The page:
17 Feb 2011 15:42:09.963
A ground breaking wireless fetal monitor developed by Monica Healthcare, a University of Nottingham spin out company, has been cleared for use in America by the US Food and Drug Administration (FDA).
The company has been granted regulatory clearance of their Monica AN24 wireless fetal monitor for use during labour and delivery. This FDA clearance enables Monica technology to be used in the USA during the care of healthy women and single childbirth.
Monica hopes that its technology will lead to improved patient care, raise efficiency, and ultimately reduce the cost of pregnancy care in the hospital. Carl Barratt, CEO of Monica Healthcare, said: “The introduction of Monica AN24 to the US market is a significant milestone for Monica Healthcare, an endorsement of the team here, and represents an exciting opportunity for this advanced technology to positively impact the care of pregnant women during the critical stages of labour.”
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The Monica AN24 uses innovative wireless, non-invasive technology to collect real-time electrical signals from the abdomen of a pregnant mother. The device uses complex algorithms to correctly identify signals related to the fetal heart rate (FHR) and contraction signals on the abdomen of singleton pregnant women using ECG-style electrodes. This method of using electrophysiological signals differs from current external monitoring devices that collect FHR and uterine activity data based on physical changes (e.g. change in reflected sound waves and changes on strain gauge) that may cause problems in data interpretation.
The monitor is simple to use, beltless, requires no wires to connect to the display or printer, and will provide high levels of patient satisfaction. There is also no need for the constant re-positioning of transducers, which is required with the current technology, especially during an epidural when the patient is on her side.
Clinical trials in the US also have demonstrated that the monitor also performs well in obese women. Professor W Cohen from Albert Einstein College of Medicine, New York, said: “We found the Monica AN24 performed excellently in very obese women when compared with available Doppler ultrasound/tocodynamometer techniques.” Obesity in pregnancy is becoming more prevalent and acquiring accurate FHR and uterine activity signals in obese patients using conventional external monitoring is sometimes challenging.
In the hospital, the Monica AN24 will be available exclusively in the USA through Glenveigh Medical.
For more information on Monica Healthcare go to: www.monicahealthcare.com, or contact email@example.com. In the USA contact Glenveigh Medical www.glenveigh.com, or Norgenix www.norgenixpharma.com.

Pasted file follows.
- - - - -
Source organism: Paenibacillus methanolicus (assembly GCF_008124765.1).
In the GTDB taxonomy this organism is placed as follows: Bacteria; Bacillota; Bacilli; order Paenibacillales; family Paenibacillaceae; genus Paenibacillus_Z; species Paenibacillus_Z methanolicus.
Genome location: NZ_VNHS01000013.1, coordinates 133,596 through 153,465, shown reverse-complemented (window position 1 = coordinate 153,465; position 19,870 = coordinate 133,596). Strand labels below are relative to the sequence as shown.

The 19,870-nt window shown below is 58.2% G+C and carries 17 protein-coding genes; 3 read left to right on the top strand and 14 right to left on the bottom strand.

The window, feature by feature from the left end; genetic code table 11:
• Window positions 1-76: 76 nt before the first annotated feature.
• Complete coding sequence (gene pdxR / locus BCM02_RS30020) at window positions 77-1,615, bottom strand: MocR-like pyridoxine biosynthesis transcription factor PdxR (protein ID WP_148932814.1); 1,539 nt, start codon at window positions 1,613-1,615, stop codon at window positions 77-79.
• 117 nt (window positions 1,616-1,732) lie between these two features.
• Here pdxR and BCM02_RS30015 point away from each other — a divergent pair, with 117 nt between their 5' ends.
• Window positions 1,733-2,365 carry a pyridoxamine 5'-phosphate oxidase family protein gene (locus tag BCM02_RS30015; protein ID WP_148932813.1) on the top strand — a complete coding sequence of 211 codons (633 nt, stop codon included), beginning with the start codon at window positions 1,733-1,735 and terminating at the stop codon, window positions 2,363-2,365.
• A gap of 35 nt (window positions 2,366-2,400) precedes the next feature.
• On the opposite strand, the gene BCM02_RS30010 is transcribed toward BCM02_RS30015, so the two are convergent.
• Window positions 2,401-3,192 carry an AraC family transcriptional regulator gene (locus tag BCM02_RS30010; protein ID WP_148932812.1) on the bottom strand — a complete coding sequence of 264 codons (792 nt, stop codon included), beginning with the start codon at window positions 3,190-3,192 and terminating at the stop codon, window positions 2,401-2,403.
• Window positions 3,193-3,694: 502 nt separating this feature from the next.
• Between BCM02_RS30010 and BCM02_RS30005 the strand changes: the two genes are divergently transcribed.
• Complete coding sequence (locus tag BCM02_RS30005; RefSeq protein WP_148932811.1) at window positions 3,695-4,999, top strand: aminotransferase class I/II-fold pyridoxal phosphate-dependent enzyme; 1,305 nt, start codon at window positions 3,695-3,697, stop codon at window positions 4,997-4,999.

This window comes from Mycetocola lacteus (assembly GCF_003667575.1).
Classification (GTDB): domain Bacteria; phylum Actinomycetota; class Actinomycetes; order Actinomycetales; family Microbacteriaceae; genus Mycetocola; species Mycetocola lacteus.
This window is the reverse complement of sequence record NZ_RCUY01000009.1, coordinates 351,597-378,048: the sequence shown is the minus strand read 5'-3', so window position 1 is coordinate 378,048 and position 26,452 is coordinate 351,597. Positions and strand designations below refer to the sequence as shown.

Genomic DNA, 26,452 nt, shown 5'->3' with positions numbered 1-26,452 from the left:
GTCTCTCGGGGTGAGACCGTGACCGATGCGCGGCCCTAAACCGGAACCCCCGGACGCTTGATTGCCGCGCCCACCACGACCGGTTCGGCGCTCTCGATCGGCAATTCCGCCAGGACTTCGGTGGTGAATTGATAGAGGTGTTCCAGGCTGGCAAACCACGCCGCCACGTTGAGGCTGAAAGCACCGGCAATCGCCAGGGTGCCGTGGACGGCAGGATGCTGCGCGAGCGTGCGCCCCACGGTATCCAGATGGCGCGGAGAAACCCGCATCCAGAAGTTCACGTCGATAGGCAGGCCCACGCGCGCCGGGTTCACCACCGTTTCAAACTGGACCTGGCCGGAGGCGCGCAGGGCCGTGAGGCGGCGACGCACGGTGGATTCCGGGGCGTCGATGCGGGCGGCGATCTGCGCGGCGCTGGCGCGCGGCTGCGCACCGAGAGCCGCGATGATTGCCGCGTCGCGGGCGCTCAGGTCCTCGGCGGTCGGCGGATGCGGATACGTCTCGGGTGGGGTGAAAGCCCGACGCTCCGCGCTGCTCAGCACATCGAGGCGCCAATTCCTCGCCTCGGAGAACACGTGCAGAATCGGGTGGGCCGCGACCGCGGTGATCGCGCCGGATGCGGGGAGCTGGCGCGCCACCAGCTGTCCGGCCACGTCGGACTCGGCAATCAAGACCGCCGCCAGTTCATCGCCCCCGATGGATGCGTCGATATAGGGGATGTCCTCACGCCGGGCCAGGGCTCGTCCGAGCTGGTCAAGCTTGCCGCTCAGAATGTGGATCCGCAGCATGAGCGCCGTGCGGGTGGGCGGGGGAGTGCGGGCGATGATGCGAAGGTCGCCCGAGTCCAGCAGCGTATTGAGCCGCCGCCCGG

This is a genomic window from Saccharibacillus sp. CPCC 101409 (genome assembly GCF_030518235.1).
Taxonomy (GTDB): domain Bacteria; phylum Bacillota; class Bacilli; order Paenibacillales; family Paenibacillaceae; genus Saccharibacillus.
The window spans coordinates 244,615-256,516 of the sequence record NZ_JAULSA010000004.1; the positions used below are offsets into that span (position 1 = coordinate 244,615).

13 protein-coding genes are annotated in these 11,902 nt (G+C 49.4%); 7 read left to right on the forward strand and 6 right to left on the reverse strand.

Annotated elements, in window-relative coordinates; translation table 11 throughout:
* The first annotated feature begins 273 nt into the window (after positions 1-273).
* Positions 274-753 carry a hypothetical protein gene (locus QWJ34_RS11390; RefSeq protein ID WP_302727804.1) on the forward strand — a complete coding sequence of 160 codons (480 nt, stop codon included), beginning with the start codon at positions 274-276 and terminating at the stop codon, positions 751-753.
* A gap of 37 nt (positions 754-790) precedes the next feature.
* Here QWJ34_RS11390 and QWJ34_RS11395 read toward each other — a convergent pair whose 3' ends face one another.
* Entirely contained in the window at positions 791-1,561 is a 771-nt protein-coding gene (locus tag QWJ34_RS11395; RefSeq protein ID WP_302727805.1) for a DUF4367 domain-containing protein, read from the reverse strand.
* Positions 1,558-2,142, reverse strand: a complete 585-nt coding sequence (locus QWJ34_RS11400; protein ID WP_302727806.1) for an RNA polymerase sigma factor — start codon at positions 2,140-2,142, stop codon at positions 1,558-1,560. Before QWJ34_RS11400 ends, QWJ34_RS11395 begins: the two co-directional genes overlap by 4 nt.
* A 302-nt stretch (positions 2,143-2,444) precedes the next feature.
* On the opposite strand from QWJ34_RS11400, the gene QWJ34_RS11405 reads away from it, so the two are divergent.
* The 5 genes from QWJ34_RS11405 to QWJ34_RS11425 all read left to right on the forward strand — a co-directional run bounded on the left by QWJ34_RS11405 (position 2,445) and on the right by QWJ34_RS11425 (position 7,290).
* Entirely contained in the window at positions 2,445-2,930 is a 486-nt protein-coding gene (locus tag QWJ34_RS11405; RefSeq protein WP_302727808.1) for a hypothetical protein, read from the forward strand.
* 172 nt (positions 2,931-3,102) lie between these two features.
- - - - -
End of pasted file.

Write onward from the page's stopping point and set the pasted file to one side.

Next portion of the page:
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Notes to editors: The University of Nottingham, described by The Sunday Times University Guide 2011 as ‘the embodiment of the modern international university’, has award-winning campuses in the United Kingdom, China and Malaysia. It is ranked in the UK's Top 10 and the World's Top 75 universities by the Shanghai Jiao Tong (SJTU) and the QS World University Rankings. It was named ‘Europe’s greenest university’ in the UI GreenMetric World University Ranking, a league table of the world’s most environmentally-friendly higher education institutions, which ranked Nottingham second in the world overall.
The University is committed to providing a truly international education for its 40,000 students, producing world-leading research and benefiting the communities around its campuses in the UK and Asia.
More than 90 per cent of research at The University of Nottingham is of international quality, according to the most recent Research Assessment Exercise, with almost 60 per cent of all research defined as ‘world-leading’ or ‘internationally excellent’. Research Fortnight analysis of RAE 2008 ranked the University 7th in the UK by research power. The University’s vision is to be recognised around the world for its signature contributions, especially in global food security, energy & sustainability, and health.
More news from the University at: www.nottingham.ac.uk/news
Story credits More information is available from Dr Bruce Venning on +44 (0) 115 846 7891, firstname.lastname@example.org; or Dr Barrie Hayes-Gill, Department of Electrical and Electronic Engineering, University of Nottingham, on +44 (0)115 951 5547, Barrie.email@example.com